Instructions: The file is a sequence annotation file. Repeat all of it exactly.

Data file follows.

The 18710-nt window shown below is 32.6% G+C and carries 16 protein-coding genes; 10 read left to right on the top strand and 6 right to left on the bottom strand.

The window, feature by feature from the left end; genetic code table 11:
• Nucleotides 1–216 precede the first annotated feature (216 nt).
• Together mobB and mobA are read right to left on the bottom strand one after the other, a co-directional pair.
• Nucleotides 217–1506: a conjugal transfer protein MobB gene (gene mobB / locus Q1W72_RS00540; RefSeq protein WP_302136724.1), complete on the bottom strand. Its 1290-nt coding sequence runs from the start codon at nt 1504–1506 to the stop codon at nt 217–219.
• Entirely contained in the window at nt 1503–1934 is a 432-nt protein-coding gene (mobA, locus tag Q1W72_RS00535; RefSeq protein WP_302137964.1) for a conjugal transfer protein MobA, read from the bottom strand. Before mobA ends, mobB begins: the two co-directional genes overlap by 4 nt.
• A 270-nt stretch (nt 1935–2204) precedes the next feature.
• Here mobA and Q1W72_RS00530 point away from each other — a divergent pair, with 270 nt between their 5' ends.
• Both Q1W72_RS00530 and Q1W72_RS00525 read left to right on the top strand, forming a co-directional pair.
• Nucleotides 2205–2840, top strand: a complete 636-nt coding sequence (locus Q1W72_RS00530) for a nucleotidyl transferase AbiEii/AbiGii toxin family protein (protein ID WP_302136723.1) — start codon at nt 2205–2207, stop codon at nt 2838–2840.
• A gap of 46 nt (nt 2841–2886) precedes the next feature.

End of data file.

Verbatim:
The 18710-nt window shown below is 32.6% G+C and carries 16 protein-coding genes; 10 read left to right on the top strand and 6 right to left on the bottom strand.

The window, feature by feature from the left end; genetic code table 11:
• Nucleotides 1–216 precede the first annotated feature (216 nt).
• Together mobB and mobA are read right to left on the bottom strand one after the other, a co-directional pair.
• Nucleotides 217–1506: a conjugal transfer protein MobB gene (gene mobB / locus Q1W72_RS00540; RefSeq protein WP_302136724.1), complete on the bottom strand. Its 1290-nt coding sequence runs from the start codon at nt 1504–1506 to the stop codon at nt 217–219.
• Entirely contained in the window at nt 1503–1934 is a 432-nt protein-coding gene (mobA, locus tag Q1W72_RS00535; RefSeq protein WP_302137964.1) for a conjugal transfer protein MobA, read from the bottom strand. Before mobA ends, mobB begins: the two co-directional genes overlap by 4 nt.
• A 270-nt stretch (nt 1935–2204) precedes the next feature.
• Here mobA and Q1W72_RS00530 point away from each other — a divergent pair, with 270 nt between their 5' ends.
• Both Q1W72_RS00530 and Q1W72_RS00525 read left to right on the top strand, forming a co-directional pair.
• Nucleotides 2205–2840, top strand: a complete 636-nt coding sequence (locus Q1W72_RS00530) for a nucleotidyl transferase AbiEii/AbiGii toxin family protein (protein ID WP_302136723.1) — start codon at nt 2205–2207, stop codon at nt 2838–2840.
• A gap of 46 nt (nt 2841–2886) precedes the next feature.